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In Pursuit of PrivilegeA History of New York City's Upper Class and the Making of a Metropolis$
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Clifton Hood

Print publication date: 2016

Print ISBN-13: 9780231172165

Published to Columbia Scholarship Online: September 2017

DOI: 10.7312/columbia/9780231172165.001.0001

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PRINTED FROM COLUMBIA SCHOLARSHIP ONLINE (www.columbia.universitypressscholarship.com). (c) Copyright University of Minnesota Press, 2019. All Rights Reserved. An individual user may print out a PDF of a single chapter of a monograph in CUPSO for personal use.date: 14 October 2019

A Dynamic Businessman’s Aristocracy

A Dynamic Businessman’s Aristocracy

The 1890s

Chapter:
(p.171) 5 A Dynamic Businessman’s Aristocracy
Source:
In Pursuit of Privilege
Author(s):

Clifton Hood

Publisher:
Columbia University Press
DOI:10.7312/columbia/9780231172165.003.0005

Chapters 5 and 6 both examine the Gilded Age of the late nineteenth century. The single most momentous change to hit the upper class during this period was the enlargement and enrichment of the city’s elites. These pressures had existed to a degree before the Civil War, but rapid economic growth heightened their intensity and made them the central feature of upper-class life in the second half of the nineteenth century. Families like the Vanderbilts and Rockefellers accumulated fortunes that dwarfed those of the Astors and Lorillards from earlier in the century, widening the income gap within the upper class as well as between it and middle- and lower-class New Yorkers. As a result of the structural instabilities caused by the dynamic urban economy and the lack of a titled American ruling class, along with the cultural strains caused by the nation’s democratic ethos, the upper class of New York City has throughout its existence been prone to thoroughgoing social and cultural changes. The intensification of these demographic and economic pressures in the second half of the nineteenth century raised concerns within that upper class about the sources of its legitimacy and the need for more coherent and restrictive social and cultural codes.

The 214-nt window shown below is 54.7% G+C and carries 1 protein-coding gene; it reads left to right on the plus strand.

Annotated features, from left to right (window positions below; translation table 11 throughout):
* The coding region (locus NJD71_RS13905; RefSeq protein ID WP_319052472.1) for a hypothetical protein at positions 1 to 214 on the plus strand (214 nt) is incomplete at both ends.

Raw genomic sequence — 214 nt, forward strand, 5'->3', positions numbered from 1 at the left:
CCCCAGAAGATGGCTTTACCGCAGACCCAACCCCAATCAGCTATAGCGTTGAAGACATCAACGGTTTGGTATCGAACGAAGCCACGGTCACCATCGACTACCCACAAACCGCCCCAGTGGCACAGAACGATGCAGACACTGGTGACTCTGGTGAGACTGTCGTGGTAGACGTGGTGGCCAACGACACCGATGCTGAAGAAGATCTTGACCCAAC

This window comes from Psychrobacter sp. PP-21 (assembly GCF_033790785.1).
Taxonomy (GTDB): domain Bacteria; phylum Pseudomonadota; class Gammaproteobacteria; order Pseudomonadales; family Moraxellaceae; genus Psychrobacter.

Keywords:   Men’s clubs, Junior League, elite women’s networks, New York Stock Exchange, investment banking, corporate headquarters, nouveau riches

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